The Inside Story Behind Miriam Adelson’s Iconic Jerusalem Coat

Every fashionista knows that the month of May is the most important month for fashion statements: the first Monday in May Met Gala in New York City.

But this year, the most influential, most noticed fashion statement was not worn by a celebrity in the United States, nor in England at the Royal Wedding of Prince Harry and Meagan Markle, The Duke and Duchess of Sussex. Rather, it was Miriam Adelson’s long jacket, worn during the Opening Of The Embassy Of The United States in Jerusalem, that generated international buzz.

What makes this garment so special? The long white jacket Adelson wore was designed especially for Yom Yerushalayim, the Israeli National Holiday commemorating the reunification of Jerusalem after the victory of the Six Day War in 1967, the same day that the new U.S. Embassy opened in the heart of the Jewish homeland.

Miriam Adelson told me that I can share the garment with my readers provided I do not write about her or her husband and I help promote Israeli fashion. The only thing I will write in that vein is how gracious she was and how much I admire her.

Miriam Adelson is known for wearing modest fashion, often clad in long jackets that her neck, arms and legs. During the events before, during and after the actual occasion, she stayed true to her fashion, with a memorable twist.

Community | The Inside Story Behind Miriam Adelson’s Iconic Jerusalem Coat

When Sheldon and Miriam Adelson entered the enclosed seats for the event, jaws dropped in unison at how wonderful and appropriate Adelson looked.

Adelson knew she wanted to connect her outfit to the historic events of the day. She took this challenge to the mother-daughter team of Tovelah, based in Tel Aviv. Adelson told me she has a long relationship with the fashion house — they also designed the outfit Adelson wore to the White House Chanukah party. Adelson worked together with them to develop the theme of the garment, and, according to Adelson, she let the women “do their magic.”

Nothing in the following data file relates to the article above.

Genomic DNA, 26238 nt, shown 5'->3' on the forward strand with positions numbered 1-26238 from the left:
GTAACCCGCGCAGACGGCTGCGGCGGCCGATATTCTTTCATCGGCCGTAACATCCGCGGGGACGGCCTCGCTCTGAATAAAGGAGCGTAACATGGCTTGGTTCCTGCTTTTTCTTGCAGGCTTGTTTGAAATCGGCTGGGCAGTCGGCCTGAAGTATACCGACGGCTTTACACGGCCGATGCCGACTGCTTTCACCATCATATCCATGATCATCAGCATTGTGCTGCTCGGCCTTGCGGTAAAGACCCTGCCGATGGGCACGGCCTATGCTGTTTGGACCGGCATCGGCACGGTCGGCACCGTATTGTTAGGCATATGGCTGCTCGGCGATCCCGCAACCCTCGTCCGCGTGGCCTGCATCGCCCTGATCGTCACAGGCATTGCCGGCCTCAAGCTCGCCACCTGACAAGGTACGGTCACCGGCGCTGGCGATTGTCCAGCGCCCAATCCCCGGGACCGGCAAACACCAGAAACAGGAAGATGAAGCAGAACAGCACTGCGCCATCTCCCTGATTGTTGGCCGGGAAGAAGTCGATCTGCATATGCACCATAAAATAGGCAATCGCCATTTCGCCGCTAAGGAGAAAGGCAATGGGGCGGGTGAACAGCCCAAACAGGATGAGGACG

The long white jacket displayed many pieces of Jerusalem with hand-sewn beads. Down the center of the back were the Hebrew words, “אם אשכח ירושלים, תאשכח ימיני” In English, it translates to, “If I Forget Thee, O Jerusalem, May My Right Hamd Lose Its Cunning!” This is from chapter 37 of Psalms.

It was no coincidence that the words were beaded in gold, as in “Yerusalayim Shel Zahav,” Jerusalem of Gold, in reference to the song often sung as an patriotic anthem to the city.

The rest of the jacket was just as significant. Adelson showed me her sleeves and parts of the front of the jacket representing the Old City. Olive branches were sewn throughout the jacket, as well as small rectangles representing Jerusalem stone. Most of the other beads were black, with hints of red and silver.

While this year’s Met Gala theme was “Heavenly Bodies: Fashion and the Catholic Imagination,” there simply is no mistaking that Miriam Adelson’s garment stole the show.

The views and opinions expressed in this article are the author’s own and do not necessarily reflect those of the Forward.

Miriam Adelson’s Iconic Jerusalem Coat

Your Comments

The Forward welcomes reader comments in order to promote thoughtful discussion on issues of importance to the Jewish community. All readers can browse the comments, and all Forward subscribers can add to the conversation. In the interest of maintaining a civil forum, The Forward requires that all commenters be appropriately respectful toward our writers, other commenters and the subjects of the articles. Vigorous debate and reasoned critique are welcome; name-calling and personal invective are not and will be deleted. Egregious commenters or repeat offenders will be banned from commenting. While we generally do not seek to edit or actively moderate comments, our spam filter prevents most links and certain key words from being posted and the Forward reserves the right to remove comments for any reason.

Recommend this article

The Inside Story Behind Miriam Adelson’s Iconic Jerusalem Coat

Thank you!

This article has been sent!